• Tejo's Amazing Portuguese Wines

    Tejo Has 50,000 Acres of Vineyards

    By: Philip S. Kampe - Aug 23rd, 2015

    Tejo with its temperate southern Mediterranean climate has 50,000 acres of vineyards, 2800 hours of sunlight a year and less than 30 inches of rainfall each year with temperatures that average 60°F

  • Estonia

    Tallinn, the capital city

    By: Zeren Earls - Jul 20th, 2015

    The old part of Tallinn is a chronicle in stone of the city's history. Carefully conserved narrow little streets, cathedral spires, 15th- 16th- and 17th-century houses define the character of old Tallinn. The new glass and steel high-rise buildings add a youthful touch to a picture-book city.

  • Wyatt Earp King of the Wild Frontier

    Encounter with Gunslinger in Virginia City, Nevada

    By: Susan Cohn - Jul 23rd, 2015

    By the time he took part in The Gunfight at the O.K. Corral in Tombstone, Arizona Territory, Wyatt Earp was already famous; after that October afternoon in 1881, he was a legend.

  • St. Petersburg

    The Cultural Capital of Russia

    By: Zeren Earls - Jul 26th, 2015

    Founded by Peter the Great as the Venice of the North, St. Petersburg lives up to that image with inspired art and architecture. Opulent palaces, grand cathedrals, and ornate buildings line its canals connected with beautiful bridges. The fantastic art and cultural programs that fill the monumental buildings make the visit all the more compelling.

  • Dig This a Super Sized Sandbox Near Vegas

    Biggest Toys Imaginable

    By: Susan Cohn - Jul 31st, 2015

    Ed Mumm the owner of Dig This said, “Originally I thought only men would be into this. As soon as we opened our doors for business, it became very obvious that I was wrong. Half of our clients are woman who apparently have also craved the opportunity to play in bulldozers and excavators. I think it is very empowering for them and is fantastic therapy to take control of a 20 ton piece of machinery and tear up some earth and what ever else is in their way.”

  • Charles Hosmer Morse Museum of American Art

    Tiffany Treasures in Winter Park, Florida

    By: Susan Cohn - Aug 01st, 2015

    Catherine Hinman, the Museum’s Director of Public Affairs and Publications, said “A highlight of a visit [to the Morse Museum] is always the Byzantine-Romanesque chapel interior Tiffany designed for exhibition at the 1893 world’s fair in Chicago, which literally brought fair-goers to their knees in 1893 and continues to mesmerize our visitors today.”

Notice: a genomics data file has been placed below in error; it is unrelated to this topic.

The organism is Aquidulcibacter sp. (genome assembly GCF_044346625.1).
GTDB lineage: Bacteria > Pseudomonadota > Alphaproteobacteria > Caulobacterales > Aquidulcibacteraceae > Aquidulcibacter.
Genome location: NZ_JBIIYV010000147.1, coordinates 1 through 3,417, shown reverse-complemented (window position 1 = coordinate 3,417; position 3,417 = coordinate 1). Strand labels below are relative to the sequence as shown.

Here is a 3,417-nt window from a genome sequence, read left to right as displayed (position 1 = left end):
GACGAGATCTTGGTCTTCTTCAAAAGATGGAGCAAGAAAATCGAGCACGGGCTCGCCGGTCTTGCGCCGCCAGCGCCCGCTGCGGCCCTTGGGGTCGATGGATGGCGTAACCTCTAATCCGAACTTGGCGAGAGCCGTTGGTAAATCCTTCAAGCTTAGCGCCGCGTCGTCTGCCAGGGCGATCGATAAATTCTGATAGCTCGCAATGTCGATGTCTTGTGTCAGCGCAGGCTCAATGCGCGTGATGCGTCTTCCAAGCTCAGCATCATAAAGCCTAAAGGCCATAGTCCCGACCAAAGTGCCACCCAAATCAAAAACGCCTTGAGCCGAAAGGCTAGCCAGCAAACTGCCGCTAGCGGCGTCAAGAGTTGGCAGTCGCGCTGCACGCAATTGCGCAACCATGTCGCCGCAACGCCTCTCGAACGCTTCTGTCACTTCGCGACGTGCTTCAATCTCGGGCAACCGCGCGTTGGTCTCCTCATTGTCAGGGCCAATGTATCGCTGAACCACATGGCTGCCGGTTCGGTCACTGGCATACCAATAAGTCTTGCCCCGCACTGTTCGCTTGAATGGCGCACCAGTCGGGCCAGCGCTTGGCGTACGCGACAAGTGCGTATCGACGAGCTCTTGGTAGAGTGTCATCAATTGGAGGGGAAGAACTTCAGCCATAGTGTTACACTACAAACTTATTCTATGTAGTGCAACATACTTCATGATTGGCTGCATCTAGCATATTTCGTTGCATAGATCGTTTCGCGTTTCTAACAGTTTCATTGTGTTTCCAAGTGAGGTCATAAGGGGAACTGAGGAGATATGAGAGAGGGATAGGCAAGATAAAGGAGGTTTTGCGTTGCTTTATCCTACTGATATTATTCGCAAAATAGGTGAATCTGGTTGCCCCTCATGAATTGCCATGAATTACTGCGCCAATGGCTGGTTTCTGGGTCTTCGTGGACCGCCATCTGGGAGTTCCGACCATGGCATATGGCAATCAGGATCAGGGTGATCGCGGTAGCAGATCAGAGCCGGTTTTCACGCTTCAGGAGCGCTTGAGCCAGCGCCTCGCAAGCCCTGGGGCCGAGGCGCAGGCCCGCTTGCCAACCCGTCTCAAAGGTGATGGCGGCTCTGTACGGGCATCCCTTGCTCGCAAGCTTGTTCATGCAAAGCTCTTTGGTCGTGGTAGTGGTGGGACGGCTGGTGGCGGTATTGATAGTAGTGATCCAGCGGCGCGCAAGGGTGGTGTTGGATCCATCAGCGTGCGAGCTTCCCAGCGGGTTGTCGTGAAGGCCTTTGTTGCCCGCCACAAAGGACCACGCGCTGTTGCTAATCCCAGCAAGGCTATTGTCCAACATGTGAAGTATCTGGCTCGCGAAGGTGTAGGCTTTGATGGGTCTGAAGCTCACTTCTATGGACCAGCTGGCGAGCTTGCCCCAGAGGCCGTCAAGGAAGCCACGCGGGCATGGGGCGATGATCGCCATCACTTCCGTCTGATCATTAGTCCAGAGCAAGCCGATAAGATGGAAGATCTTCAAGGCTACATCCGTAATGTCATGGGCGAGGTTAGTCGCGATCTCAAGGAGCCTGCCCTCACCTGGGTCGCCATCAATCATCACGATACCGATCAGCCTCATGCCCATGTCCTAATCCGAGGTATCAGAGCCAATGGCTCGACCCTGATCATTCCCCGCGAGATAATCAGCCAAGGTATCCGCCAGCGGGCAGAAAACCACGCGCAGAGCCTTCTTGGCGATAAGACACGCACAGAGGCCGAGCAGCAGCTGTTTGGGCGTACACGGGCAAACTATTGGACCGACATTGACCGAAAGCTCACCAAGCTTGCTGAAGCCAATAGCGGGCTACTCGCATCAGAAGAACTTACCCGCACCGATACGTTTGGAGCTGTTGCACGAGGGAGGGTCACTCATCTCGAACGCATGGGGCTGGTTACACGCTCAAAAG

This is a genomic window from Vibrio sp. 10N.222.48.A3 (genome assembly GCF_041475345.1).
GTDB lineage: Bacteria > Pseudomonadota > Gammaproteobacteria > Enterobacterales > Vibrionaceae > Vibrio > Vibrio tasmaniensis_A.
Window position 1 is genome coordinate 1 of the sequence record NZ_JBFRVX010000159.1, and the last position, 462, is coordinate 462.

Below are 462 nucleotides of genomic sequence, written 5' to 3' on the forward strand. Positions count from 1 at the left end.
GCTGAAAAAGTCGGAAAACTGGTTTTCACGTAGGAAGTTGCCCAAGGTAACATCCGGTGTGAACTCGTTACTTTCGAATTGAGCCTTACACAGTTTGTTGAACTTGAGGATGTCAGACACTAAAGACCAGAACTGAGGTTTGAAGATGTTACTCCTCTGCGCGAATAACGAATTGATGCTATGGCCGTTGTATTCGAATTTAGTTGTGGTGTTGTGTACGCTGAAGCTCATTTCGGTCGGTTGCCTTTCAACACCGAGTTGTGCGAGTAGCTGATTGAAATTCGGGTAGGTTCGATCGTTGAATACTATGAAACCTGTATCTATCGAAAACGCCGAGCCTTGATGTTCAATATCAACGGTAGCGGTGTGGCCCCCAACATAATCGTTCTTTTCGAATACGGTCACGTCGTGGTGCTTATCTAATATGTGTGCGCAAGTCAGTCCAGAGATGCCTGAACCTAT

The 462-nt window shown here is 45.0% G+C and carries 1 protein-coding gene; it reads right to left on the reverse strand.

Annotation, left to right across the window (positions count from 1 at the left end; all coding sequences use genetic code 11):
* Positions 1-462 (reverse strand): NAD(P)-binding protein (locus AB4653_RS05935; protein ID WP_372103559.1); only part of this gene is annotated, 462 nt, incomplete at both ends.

• The KUMU Art Museum

    Tallinn, Estonia

    By: Zeren Earls - Aug 01st, 2015

    The winner of the European Museum of the Year Award in 2008, the KUMU soars as the youthful face of independent Estonia. The museum's state-of-the-art galleries display selections from its 58,000-piece collection of Estonian art from the 18th century to the 1990s, including works from the Soviet era. The KUMU is a compelling destination in Tallinn, Estonia's charming capital.

  • Going Dutch Iron Pot Cooking

    Celebrating Nevada's Frontier Heritage

    By: Susan Cohn - Aug 05th, 2015

    Dutch oven cooking, popular since colonial times, came to Nevada with the early Mormon settlers of the area and remains a way of life even today. Nevada state parks regularly give demonstrations of how to cook with the short-legged, cast iron vessel with the rimmed lid.

  • Nevada Northern Railway Museum in Ely

    An Exciting Hands on Adventure

    The classroom is on the tracks during the Nevada Northern Railway Museum’s Railroad Reality Week in Ely.  PHOTO CREDIT: Courtesy Nevada Northern Railway Museum.
    By: Susan Cohn - Aug 06th, 2015

    Railroad Reality Week takes place at the Nevada Northern Railway Complex, the best preserved, least altered and most complete main yard remaining from the steam railroad era.

  • Desert Botanical Garden in Phoenix

    Saguaro Cactus Featured Among Exotic Species

    By: Susan Cohn - Aug 11th, 2015

    The Garden comprises 140 acres and has more than 50,000 plants in its collection, including 139 rare, threatened, or endangered species. It focuses on plants adapted to desert conditions, including an Australian collection, a Baja California collection and a South American collection.

  • Exploring Mexican Cuisine

    Vallarta Food Tours

    By: Susan Cohn - Aug 14th, 2015

    In addition to the Pitallal neighborhood tour, Vallarta Food Tours offers a day tour that explores Puerto Vallarta’s centro and old town neighborhoods, with sampling of mole enchiladas, traditional ceviche tostadas, tacos from an authentic taco stand, traditional drinks, and regional candies.

  • Latvia

    Riga, Ligatne, Cesis

    By: Zeren Earls - Jul 15th, 2015

    At the crossroads of East and West on The Baltic Sea, Latvia offers a vast cultural heritage. Riga, the largest of the Baltic capitals, has a charming Old Town with medieval and baroque architecture and is also considered the capital of Europe's Art Nouveau style with over 800 buildings. Ligatne and Cesis are both small towns within Gauja National Park with historic and natural treasures of their own.

  • The Venetian in Vegas

    Lagoons in the Deserts of Nevada

    By: Susan Cohn - Jul 14th, 2015